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One of the reasons runners have focused specifically on OBLA for so long is that it appears to be an important predictor of racing performance. ‘It gives some idea of where someone’s critical power is,’ says John Halliwill, an exercise physiologist at the University of Oregon, US, who defines ‘critical power’ as ‘how intensely you can exercise for a sustained time’.
OBLA is also one of the easier performance parameters to change – much more responsive to training than VO2 max, for example. In fact, in Sjodin’s study, the runners’ Vo2-max measurements didn’t budge.
Jack Daniels, legendary running coach and the author of Daniels’ Running
Formula, defines ‘critical power’ more specifically, as about the pace you can hold in a one-hour race – for most of us it’s between 10K and 15K.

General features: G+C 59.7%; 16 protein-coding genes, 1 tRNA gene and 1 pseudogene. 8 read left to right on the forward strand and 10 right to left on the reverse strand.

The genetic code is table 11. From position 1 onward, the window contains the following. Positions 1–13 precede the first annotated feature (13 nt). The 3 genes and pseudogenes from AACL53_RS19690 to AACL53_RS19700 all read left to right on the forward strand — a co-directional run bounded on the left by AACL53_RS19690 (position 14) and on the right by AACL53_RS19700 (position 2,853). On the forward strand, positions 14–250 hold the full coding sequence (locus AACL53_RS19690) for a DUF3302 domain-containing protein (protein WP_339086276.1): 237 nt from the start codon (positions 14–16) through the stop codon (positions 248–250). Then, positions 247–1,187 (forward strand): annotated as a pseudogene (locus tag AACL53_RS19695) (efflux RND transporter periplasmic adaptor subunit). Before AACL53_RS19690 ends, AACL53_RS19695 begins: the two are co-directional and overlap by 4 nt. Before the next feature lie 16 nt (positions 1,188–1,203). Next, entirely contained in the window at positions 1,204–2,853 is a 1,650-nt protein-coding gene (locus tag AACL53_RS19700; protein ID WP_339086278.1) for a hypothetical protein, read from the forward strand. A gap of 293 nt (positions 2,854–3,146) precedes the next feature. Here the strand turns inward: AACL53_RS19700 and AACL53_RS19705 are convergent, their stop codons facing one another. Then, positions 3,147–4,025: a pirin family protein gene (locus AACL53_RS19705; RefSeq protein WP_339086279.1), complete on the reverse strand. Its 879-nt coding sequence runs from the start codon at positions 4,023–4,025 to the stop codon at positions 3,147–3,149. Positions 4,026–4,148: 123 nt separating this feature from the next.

Other studies have looked directly at the correlation between VOBLA and racing performance. The most recent comes from a group led by Jordan Santos-concejero, when he was a researcher at the University of the Basque Country in Spain. In a 2013 examination of 22 competitive runners (average 10K time 31:35), the researchers found a strong correlation between VOBLA and 10K times. Specifically, their data revealed that each 10 seconds per mile difference in VOBLA correlated to about a 70-second difference in 10K PB.
These correlations are why runners and coaches have long been interested in doing workouts at or around OBLA pace. That said, there has also been confusion over precisely what ‘at or around’ means.